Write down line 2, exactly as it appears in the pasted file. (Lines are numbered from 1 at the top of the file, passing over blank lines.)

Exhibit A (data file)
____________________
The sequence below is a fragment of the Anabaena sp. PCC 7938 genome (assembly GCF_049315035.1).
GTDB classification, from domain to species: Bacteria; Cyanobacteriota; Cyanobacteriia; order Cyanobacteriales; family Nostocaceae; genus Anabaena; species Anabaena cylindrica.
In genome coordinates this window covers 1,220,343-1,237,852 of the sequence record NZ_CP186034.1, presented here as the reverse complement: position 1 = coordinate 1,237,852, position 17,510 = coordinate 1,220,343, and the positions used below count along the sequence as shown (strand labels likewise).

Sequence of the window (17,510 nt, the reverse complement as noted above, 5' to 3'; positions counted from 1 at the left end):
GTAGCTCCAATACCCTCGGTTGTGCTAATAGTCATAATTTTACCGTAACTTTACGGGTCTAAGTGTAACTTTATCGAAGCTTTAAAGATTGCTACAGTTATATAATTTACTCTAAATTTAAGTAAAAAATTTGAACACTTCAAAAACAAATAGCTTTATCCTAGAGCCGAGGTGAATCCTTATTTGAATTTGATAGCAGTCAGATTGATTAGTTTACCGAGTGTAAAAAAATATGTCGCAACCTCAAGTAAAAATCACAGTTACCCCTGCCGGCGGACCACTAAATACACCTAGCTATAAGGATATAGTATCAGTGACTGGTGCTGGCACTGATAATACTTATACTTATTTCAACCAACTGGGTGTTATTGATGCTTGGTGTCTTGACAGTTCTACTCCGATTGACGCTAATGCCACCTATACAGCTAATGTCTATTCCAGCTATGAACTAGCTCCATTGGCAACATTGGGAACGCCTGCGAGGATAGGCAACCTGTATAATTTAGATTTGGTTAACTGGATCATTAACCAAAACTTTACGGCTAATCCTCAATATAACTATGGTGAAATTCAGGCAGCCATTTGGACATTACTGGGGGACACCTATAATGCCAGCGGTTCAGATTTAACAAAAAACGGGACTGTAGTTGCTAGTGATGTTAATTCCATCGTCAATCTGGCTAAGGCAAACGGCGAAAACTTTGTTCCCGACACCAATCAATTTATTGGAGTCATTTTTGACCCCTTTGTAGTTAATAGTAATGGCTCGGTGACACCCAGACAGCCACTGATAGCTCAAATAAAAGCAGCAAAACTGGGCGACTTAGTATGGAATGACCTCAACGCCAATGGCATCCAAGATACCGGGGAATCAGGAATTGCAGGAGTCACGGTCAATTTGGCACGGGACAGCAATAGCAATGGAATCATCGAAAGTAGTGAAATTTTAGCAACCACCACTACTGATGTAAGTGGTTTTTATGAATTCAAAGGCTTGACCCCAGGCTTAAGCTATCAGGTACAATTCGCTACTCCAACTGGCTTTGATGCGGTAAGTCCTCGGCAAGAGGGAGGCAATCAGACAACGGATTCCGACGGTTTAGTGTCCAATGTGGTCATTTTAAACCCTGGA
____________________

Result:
GTDB classification, from domain to species: Bacteria; Cyanobacteriota; Cyanobacteriia; order Cyanobacteriales; family Nostocaceae; genus Anabaena; species Anabaena cylindrica.